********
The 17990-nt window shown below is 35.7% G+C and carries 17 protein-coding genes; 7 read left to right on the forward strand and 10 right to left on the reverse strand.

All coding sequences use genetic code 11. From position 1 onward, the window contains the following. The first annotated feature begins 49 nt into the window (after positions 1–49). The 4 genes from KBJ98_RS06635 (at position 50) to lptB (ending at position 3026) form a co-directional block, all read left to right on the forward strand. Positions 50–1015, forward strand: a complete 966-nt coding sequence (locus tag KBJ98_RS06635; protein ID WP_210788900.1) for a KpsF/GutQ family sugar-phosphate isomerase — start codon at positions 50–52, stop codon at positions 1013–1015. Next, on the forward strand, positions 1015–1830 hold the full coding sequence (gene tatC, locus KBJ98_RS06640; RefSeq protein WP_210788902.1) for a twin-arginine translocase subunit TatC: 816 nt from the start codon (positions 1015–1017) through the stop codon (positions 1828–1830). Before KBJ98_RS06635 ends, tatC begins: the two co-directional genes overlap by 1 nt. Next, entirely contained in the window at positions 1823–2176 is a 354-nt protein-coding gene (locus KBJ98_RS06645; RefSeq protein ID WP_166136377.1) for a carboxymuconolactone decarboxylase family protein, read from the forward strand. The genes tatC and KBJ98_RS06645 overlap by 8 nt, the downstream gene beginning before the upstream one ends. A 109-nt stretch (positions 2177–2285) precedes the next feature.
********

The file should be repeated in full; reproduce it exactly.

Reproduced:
The 17990-nt window shown below is 35.7% G+C and carries 17 protein-coding genes; 7 read left to right on the forward strand and 10 right to left on the reverse strand.

All coding sequences use genetic code 11. From position 1 onward, the window contains the following. The first annotated feature begins 49 nt into the window (after positions 1–49). The 4 genes from KBJ98_RS06635 (at position 50) to lptB (ending at position 3026) form a co-directional block, all read left to right on the forward strand. Positions 50–1015, forward strand: a complete 966-nt coding sequence (locus tag KBJ98_RS06635; protein ID WP_210788900.1) for a KpsF/GutQ family sugar-phosphate isomerase — start codon at positions 50–52, stop codon at positions 1013–1015. Next, on the forward strand, positions 1015–1830 hold the full coding sequence (gene tatC, locus KBJ98_RS06640; RefSeq protein WP_210788902.1) for a twin-arginine translocase subunit TatC: 816 nt from the start codon (positions 1015–1017) through the stop codon (positions 1828–1830). Before KBJ98_RS06635 ends, tatC begins: the two co-directional genes overlap by 1 nt. Next, entirely contained in the window at positions 1823–2176 is a 354-nt protein-coding gene (locus KBJ98_RS06645; RefSeq protein ID WP_166136377.1) for a carboxymuconolactone decarboxylase family protein, read from the forward strand. The genes tatC and KBJ98_RS06645 overlap by 8 nt, the downstream gene beginning before the upstream one ends. A 109-nt stretch (positions 2177–2285) precedes the next feature.